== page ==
What you say about the kiddies is partly true. However, there are more savvy kiddies out there than you'd suspect.
Re. laptops - they are just like desktops, only more fiddly. What you need are the right sources of bits and pieces. Laptops are *NOT* magical black boxes that blow up if you try to open them. I've opened many a laptop to fix/upgrade them. Semi-literate persons in the Far East regularly open laptops for the same purpose and make a good living out of that. So it is a sad comment that, in the West, laptops have this mystique that prevents ordinarily knowledgeable persons from opening them up and doing things to them.
The only difficulty with many laptops is that many of their component parts are "built-in" to the motherboard and cannot be easily repaired/replaced.
@Matt Bryant - to avoid the Thiefrow baggage-handling treatment, just order online for home delivery.
@Thad - It's just the shell that you need strong. If that is your requirement, then I can recommend that you get military-grade cases that are guaranteed to be bullet-proof (not shell-proof, though). I've used Tempest-spec (US military specs) HP PCs that were deliberately dropped from the third floor to the concrete below, picked up and plugged in and works first time, every time. Then again Uncle Sam buys $20 hammers that are on sale at Walmart across the street for $2 !! WYPIWYG - What you pays is what you gets !!
The thing is, that Tesco already sell PCs with linux pre-installed
See http://direct.tesco.com/q/R.200-6129.aspx and
Which at £189 and £139 (for base units) looks pretty convincing.
I wonder how that will continue now?
BTW, Merry Christmas all Register-ites
Ishkandar - do you honestly think that couriers handle goods any better than retail stock handlers? Come on - most of them are bloody useless and drop kick packagaes about because they care just as little as their high street store counterparts (or, in the case of one company who shall remain nameless, they employ light fingered scrotes who have it away on their tooes with half the packagaes that go through their doors). Just make sure the packaging is weel filled with polystyrene and you'll mostly be OK. After all, who amongst us hasn't bought a hard drive from eBuyer and not had it arrive in no more than a Jiffy bag?
Approximately 10 years ago I worked at a LARGE hospital. I had a DELL (don't remember what model #) and I needed to increase the memory on it. My boss called in the order (to DELL) and they requested the date the computer was made as apparently they change the memory type on a day to day basis so they didn't have a clue as to what type of memory to send out. Even with a serial number they didn't know themselves.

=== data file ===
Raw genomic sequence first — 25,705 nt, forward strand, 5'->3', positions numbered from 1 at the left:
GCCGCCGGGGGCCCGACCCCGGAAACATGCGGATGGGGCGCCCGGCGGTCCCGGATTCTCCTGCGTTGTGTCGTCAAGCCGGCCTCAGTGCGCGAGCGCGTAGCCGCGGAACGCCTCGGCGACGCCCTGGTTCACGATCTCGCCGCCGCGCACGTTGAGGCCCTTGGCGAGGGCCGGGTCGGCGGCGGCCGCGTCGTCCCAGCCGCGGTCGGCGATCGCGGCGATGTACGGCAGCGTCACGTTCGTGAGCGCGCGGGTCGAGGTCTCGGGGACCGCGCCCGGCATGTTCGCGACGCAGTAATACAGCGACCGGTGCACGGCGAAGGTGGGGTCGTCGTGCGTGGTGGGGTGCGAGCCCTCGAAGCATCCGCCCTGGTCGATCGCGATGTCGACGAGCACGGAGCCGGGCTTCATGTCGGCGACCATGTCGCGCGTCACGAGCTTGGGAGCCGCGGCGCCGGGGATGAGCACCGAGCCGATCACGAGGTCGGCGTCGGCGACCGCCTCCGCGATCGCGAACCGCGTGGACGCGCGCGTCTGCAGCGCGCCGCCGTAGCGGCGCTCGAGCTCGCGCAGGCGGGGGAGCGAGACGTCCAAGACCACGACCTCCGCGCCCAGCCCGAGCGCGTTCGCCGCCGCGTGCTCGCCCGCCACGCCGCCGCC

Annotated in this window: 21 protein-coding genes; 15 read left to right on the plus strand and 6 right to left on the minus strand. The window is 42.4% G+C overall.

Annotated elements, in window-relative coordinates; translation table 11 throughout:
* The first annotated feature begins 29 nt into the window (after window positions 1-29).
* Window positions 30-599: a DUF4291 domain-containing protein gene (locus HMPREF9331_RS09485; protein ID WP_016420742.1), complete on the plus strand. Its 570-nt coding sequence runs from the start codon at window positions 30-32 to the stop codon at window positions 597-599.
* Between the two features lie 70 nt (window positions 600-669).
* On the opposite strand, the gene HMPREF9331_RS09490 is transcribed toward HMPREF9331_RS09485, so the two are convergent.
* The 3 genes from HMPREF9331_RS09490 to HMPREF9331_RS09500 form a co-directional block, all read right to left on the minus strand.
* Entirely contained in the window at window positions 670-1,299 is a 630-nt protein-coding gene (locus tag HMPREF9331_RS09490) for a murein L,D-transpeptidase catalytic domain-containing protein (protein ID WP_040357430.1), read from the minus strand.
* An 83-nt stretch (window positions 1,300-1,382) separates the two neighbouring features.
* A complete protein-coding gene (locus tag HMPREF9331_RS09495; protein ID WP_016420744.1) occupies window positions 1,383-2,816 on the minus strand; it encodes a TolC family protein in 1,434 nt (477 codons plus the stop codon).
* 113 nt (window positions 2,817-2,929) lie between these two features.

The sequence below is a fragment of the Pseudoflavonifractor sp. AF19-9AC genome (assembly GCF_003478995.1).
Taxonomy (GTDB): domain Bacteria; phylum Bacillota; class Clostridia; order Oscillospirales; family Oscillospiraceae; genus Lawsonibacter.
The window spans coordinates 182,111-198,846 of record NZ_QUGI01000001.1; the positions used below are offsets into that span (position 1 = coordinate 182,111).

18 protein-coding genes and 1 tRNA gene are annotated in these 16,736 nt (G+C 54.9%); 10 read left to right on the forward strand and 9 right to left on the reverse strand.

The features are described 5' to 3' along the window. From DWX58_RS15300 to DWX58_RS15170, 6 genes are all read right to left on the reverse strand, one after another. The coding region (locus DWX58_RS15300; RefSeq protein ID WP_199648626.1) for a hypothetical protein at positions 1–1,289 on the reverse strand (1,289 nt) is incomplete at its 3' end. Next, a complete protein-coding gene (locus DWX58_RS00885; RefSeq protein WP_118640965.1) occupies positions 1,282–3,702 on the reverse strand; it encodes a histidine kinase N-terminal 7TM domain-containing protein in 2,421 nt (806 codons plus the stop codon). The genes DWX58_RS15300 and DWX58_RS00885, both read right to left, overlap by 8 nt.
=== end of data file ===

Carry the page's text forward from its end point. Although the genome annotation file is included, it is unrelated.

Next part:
Would the unwashed public put up with that type of service? I sure would not and especially not with Dell moving their support line overseas to (I believe India).
Great PCs for the money with good components/build quality, certainly less hassle than building something myself their mid range desktops are generally built with upgrades in mind (space bays with associated nearby cables, plenty of cooling etc) while their mid range Inspiron or Latitude laptops have proved rugged enough toi survive daily transportation whilst packing a good punch for the money,
I have steered clear of their budget/value ranges though as these don't seem to be as well specified or built with cheaper chassis and lower grade components (many integrated).
Mr Ed Gould et al
YES, Dell have moved support lines to India but if you have say a Dell Precision Workstation you can pay an extra £30 for initial telephone support from London based engineers. (That was the cost 4 years ago when I supplied CAD workstations to the Channel Tunnel Rail Link/St Pancras project)
In fact Dell's on-site support is one of the best items it offers. I say that with 8 yrs experience as a UK based Dell reseller.
Also, if you have the TAG number from the back of the Dell PC you can look up the original full specification, on line, in seconds.
The Vostro motherboard saved Dell about £10 per PC. Certainly not the best PC for access and upgradeability, but if that is your need you should not be buying one!
It would be nice however if Dell would offer a PC without bloaterware. They said the Vostro would ship without extra software but it didn't.
But overall, Dell supply good , reliable, PCs at a fair price so please don't knock their success. I am proud to sell Dell to my clients.
Ron Shiel, Mister Inkjet Ltd